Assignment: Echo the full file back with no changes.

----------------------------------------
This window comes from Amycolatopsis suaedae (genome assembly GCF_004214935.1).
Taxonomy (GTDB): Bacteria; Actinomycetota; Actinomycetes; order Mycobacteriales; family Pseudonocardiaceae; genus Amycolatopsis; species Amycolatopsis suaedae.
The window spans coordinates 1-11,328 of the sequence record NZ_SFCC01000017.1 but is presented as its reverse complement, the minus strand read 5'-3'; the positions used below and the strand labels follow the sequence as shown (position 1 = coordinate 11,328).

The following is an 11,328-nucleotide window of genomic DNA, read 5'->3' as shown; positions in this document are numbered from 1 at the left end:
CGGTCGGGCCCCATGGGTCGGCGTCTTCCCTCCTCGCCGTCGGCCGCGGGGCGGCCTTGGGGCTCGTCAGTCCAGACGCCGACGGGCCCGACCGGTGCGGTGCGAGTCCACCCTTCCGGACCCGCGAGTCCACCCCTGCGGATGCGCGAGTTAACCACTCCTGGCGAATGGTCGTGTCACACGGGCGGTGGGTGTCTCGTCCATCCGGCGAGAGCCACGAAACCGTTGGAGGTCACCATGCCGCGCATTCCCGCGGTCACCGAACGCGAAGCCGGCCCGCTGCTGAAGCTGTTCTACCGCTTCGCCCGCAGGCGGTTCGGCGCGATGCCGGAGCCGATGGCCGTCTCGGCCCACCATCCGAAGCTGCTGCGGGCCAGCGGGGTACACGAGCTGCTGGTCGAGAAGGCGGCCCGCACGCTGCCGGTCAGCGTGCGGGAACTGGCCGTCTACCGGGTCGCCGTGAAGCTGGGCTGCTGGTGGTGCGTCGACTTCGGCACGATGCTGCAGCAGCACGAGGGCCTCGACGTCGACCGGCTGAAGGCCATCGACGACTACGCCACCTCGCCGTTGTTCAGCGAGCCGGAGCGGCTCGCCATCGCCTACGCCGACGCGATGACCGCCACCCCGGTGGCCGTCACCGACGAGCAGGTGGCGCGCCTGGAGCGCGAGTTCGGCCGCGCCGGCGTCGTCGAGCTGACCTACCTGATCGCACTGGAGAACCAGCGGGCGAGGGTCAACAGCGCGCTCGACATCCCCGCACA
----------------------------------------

This window comes from Amycolatopsis suaedae (genome assembly GCF_004214935.1).
Taxonomy (GTDB): Bacteria; Actinomycetota; Actinomycetes; order Mycobacteriales; family Pseudonocardiaceae; genus Amycolatopsis; species Amycolatopsis suaedae.
The window spans coordinates 1-11,328 of the sequence record NZ_SFCC01000017.1 but is presented as its reverse complement, the minus strand read 5'-3'; the positions used below and the strand labels follow the sequence as shown (position 1 = coordinate 11,328).

The following is an 11,328-nucleotide window of genomic DNA, read 5'->3' as shown; positions in this document are numbered from 1 at the left end:
CGGTCGGGCCCCATGGGTCGGCGTCTTCCCTCCTCGCCGTCGGCCGCGGGGCGGCCTTGGGGCTCGTCAGTCCAGACGCCGACGGGCCCGACCGGTGCGGTGCGAGTCCACCCTTCCGGACCCGCGAGTCCACCCCTGCGGATGCGCGAGTTAACCACTCCTGGCGAATGGTCGTGTCACACGGGCGGTGGGTGTCTCGTCCATCCGGCGAGAGCCACGAAACCGTTGGAGGTCACCATGCCGCGCATTCCCGCGGTCACCGAACGCGAAGCCGGCCCGCTGCTGAAGCTGTTCTACCGCTTCGCCCGCAGGCGGTTCGGCGCGATGCCGGAGCCGATGGCCGTCTCGGCCCACCATCCGAAGCTGCTGCGGGCCAGCGGGGTACACGAGCTGCTGGTCGAGAAGGCGGCCCGCACGCTGCCGGTCAGCGTGCGGGAACTGGCCGTCTACCGGGTCGCCGTGAAGCTGGGCTGCTGGTGGTGCGTCGACTTCGGCACGATGCTGCAGCAGCACGAGGGCCTCGACGTCGACCGGCTGAAGGCCATCGACGACTACGCCACCTCGCCGTTGTTCAGCGAGCCGGAGCGGCTCGCCATCGCCTACGCCGACGCGATGACCGCCACCCCGGTGGCCGTCACCGACGAGCAGGTGGCGCGCCTGGAGCGCGAGTTCGGCCGCGCCGGCGTCGTCGAGCTGACCTACCTGATCGCACTGGAGAACCAGCGGGCGAGGGTCAACAGCGCGCTCGACATCCCCGCACA